Diwali: In Dehi, B'luru, Mumbai, Kolkata, new rules to curb air, noise pollution, but will it work?
The festival of lights, Diwali, is round the corner and, if it is business-as-usual, pollution levels will hit the roof, as they do every year.
But municipal bodies are waking up to the problem, and chalking out plans -- read, restrictions -- to keep air and noise pollution levels in check.
Every year during Diwali festivities, the bursting of firecrackers pushes up pollution levels across the country.
According to the National Air Quality Index provided by the Central Pollution Control Board in 10 cities last year, particulate pollution, especially at the dangerous PM 2.5 level was hovering between 200 and 500 in cities like Muzaffarpur, Lucknow, Faridabad, Kanpur and Agra.
This year, several cities are taking measures to restrict the rise in air and noise pollution levels.
The municipal bodies of cities like Bengaluru, Mumbai and Delhi are imposing restrictions on firecrackers. To show they are serious about it, they are even calling in the police to enforce the rules, as in Bengaluru.
On whom the onus lies
Environmental activists say that the onus of checking firecracker pollution ultimately lies on citizens.
"Every year, municipal bodies come up with rules to curb pollution levels during Diwali. However, if people don't follow the rules, then these measures are futile. We need to create awareness among people about the dangers of harmful firecrackers," said a Bengaluru-based environmentalist.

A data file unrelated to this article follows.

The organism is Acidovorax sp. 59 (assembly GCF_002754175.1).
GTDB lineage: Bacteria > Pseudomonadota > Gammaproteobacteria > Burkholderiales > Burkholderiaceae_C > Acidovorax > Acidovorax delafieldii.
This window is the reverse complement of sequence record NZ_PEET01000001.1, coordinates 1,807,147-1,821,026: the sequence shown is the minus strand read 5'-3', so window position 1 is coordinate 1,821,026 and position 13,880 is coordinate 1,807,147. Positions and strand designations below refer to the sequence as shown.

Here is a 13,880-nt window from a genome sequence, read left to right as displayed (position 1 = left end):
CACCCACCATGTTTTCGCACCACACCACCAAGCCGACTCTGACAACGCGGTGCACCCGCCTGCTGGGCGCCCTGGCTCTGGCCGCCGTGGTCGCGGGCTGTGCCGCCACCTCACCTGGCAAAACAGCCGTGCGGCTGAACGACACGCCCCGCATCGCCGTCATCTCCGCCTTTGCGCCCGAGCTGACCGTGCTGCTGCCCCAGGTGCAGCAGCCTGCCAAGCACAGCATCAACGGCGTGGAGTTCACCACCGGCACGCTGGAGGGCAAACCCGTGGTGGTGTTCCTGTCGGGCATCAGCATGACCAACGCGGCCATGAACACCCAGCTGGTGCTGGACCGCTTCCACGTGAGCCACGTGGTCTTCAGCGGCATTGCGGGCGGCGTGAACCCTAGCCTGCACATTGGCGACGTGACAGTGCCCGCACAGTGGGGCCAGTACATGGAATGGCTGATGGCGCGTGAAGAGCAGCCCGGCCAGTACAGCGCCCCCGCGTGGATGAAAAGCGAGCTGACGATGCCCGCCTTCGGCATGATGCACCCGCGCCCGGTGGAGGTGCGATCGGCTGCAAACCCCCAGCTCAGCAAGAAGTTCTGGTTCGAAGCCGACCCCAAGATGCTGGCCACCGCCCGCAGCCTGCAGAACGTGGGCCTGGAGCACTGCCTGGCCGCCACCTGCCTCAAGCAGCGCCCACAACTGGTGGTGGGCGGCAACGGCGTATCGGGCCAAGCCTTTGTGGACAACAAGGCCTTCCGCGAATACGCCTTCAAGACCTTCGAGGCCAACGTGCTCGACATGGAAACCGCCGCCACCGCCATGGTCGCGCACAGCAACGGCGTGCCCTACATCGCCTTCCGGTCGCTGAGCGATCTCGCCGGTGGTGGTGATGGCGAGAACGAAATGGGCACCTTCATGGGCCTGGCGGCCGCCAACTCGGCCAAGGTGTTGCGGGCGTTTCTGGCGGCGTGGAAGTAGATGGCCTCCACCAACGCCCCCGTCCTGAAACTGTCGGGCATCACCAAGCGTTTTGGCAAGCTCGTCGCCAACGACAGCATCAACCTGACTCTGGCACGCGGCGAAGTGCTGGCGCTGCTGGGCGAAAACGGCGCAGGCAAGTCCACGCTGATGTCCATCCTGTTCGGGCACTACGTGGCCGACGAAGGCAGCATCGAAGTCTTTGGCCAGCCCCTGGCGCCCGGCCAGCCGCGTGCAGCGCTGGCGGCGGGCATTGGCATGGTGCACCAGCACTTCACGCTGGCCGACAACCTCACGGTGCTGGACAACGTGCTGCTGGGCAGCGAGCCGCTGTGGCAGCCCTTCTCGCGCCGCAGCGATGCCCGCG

See what restrictions apply in four major cities:
In its latest venture, the Karnataka State Pollution Control Board (KSPCB) has banned bursting of all crackers above 125 decibels in the city. Moreover, residents can lodge complaint with either the police department or Bruhat Bengaluru Mahanagara Palike (BBMP) if they think that bursting of crackers is causing noise and air pollution.
The board has sent a circular to BBMP officials in this regard. The KSPCB has directed the BBMP to notify local areas about the do's and don'ts to be observed during the festival days.
The ruling Aam Aadmi Party (AAP) in Delhi has urged residents to celebrate a firecracker-free Diwali. The Delhi Pollution Control Committee (DPCC) has written to the department of customs (import and general) to make sure that harmful imported firecrackers do not make it into the city.
During the festival, officials of pollution controlling agencies will keep an eye on increase in pollution levels in the capital. Strict instructions have been issued by officials of municipal bodies so that noise levels don't exceed beyond healthy degrees. There is also a ban on bursting of firecrackers between 10PM and 6 AM in Delhi.
In has been a while since activists have been asking the government to check astonishing rise in pollution levels during Diwali. In this regard, officials of municipal bodies have already started checking samples of firecrackers being sold for Diwali. A recent testing of samples of firecrackers revealed decline in noise levels as compared to previous years. However, there was a rise in air pollution levels from crackers.
As per directives of the Maharashtra Pollution Control Board (MPCB), only safe and pollutant free firecrackers will be allowed to use for celebrations.
The Kolkata police directed vendors not to sell any foreign firecrackers, especially Chinese made. The reason: they have very high sound decibels.
This year, the city municipal bodies have banned around 90 firecrackers because they contain high levels of pollutants.